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There was a recent informal question on chat about RTS games suitable for AI benchmarks, and I thought it would be useful to ask a question about them in relation to AI research.

Compact is defined as the fewest mechanics, elements, and smallest gameboard that produces a balanced, intractable, strategic game. (This is important because greater compactness facilitates mathematical analysis.)

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  • $\begingroup$ Lemmings is a sidescrolling 2d realtime strategy game which is more simpler to implement than Starcraft like simulations. In it's easiest case it contains of only 2 units which can execute timed actions and this will bring both into the goal. $\endgroup$ – Manuel Rodriguez Jun 5 at 20:34
  • $\begingroup$ @ManuelRodriguez good suggestion, but side-scrollers aren't technically RTS, where "strategy" refers to military/economic strategic games with a relatively open map. Lemmings is more of a pathfinding problem, as opposed to a resource acquisition & territory control problem. $\endgroup$ – DukeZhou Jun 5 at 21:33
  • $\begingroup$ Best solution probably to write it yourself. Most interesting is if and how game produce partial observability and what are long-term causality dependencies. With your own game you can produce whatever properties you want. $\endgroup$ – mirror2image Jun 6 at 5:22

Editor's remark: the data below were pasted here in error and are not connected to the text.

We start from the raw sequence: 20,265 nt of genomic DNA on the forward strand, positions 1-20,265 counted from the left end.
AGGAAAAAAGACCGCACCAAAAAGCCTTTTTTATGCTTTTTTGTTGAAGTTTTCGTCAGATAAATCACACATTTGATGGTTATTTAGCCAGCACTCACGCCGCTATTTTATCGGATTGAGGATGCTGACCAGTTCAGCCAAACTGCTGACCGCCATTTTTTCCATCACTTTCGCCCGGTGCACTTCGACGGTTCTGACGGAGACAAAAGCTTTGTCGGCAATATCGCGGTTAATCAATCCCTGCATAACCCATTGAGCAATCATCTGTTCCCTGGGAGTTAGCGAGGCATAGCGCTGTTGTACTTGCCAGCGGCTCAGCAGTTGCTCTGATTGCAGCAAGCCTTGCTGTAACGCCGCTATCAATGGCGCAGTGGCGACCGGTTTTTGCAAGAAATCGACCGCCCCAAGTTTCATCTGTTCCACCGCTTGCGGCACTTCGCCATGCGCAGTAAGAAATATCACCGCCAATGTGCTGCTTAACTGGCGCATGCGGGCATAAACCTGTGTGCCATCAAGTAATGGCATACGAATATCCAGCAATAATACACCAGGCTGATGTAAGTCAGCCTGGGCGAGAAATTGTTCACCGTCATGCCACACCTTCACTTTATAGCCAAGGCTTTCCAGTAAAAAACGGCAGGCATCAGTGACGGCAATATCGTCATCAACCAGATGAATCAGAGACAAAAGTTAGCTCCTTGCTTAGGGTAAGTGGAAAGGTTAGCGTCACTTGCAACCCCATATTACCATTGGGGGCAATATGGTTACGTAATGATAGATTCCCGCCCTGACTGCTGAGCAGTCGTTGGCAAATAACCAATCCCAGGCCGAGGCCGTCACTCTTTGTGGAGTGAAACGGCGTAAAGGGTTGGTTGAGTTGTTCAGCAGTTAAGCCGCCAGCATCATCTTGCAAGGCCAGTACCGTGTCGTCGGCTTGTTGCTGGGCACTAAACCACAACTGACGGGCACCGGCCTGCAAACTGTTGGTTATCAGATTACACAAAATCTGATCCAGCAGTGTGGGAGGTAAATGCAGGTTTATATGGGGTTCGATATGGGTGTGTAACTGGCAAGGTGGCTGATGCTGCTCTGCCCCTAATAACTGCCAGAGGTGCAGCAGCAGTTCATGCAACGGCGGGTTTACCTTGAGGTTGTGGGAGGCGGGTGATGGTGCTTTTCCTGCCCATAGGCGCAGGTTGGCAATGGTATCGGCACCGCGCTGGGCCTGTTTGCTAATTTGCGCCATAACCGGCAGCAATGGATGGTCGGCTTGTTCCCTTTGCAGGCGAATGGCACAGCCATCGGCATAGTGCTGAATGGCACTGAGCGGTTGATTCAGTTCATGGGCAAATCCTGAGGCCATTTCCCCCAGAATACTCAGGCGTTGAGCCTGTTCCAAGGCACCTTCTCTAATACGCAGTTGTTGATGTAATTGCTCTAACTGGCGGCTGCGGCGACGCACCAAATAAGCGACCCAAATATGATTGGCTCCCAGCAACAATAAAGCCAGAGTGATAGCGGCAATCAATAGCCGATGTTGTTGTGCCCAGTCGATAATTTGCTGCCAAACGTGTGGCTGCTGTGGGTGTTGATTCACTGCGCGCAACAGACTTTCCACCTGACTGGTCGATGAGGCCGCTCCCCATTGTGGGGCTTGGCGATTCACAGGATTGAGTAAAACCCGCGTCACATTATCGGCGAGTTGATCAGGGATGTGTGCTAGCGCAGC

• $\begingroup$ This was inspired in part by Kuhn poker. $\endgroup$ – user76284 Jun 12 at 18:34
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This is an interesting question. One good place to start would be the gargantuan catalogue of rather simple RTS flash games and the like. There are many sites that have 100s of such titles, and it would not be too difficult to build the framework for these types of games(there are open source tools that can help as well).

As far as "real" mainstream games, the pickings are rather slim for simple benchmark RTS titles. One that comes to mind is Rome: Total War. At least in exhibition, there is not much to strategize over besides who to attack and from where. Also, as I assume this relates to starcraft, one good simplified predecessor to starcraft would be the Dune series, and in particular Dune 2.

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These are some examples of simple RTS games I know of:

It is very fast; the game environment runs 40,000 frames per second per core on a Macbook Pro. It captures the key dynamics of a real-time strategy game: Both players gather resources, build facilities, explore unknown territory (terrain that is out of sight of the player), and attempt to control regions on the map. In addition, the engine has characteristics that facilitate AI research: perfect save/load/replay, full access to its internal game state, multiple built-in rule-based AIs, visualization for debugging, and a human-AI interface, among others.

microRTS is a small implementation of an RTS game, designed to perform AI research. The advantage of using microRTS with respect to using a full-fledged game like Wargus or Starcraft (using BWAPI) is that microRTS is much simpler, and can be used to quickly test theoretical ideas, before moving on to full-fledged RTS games.

  • Galcon Fusion: A streamlined RTS game with relatively few actions, such as unit production and when to attack/defend.
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  • $\begingroup$ @NeilSlater I added a brief description to each item. $\endgroup$ – user76284 Jun 10 at 2:45
  • $\begingroup$ Welcome to SE:AI, and thanks for posting! $\endgroup$ – DukeZhou Jun 10 at 17:16

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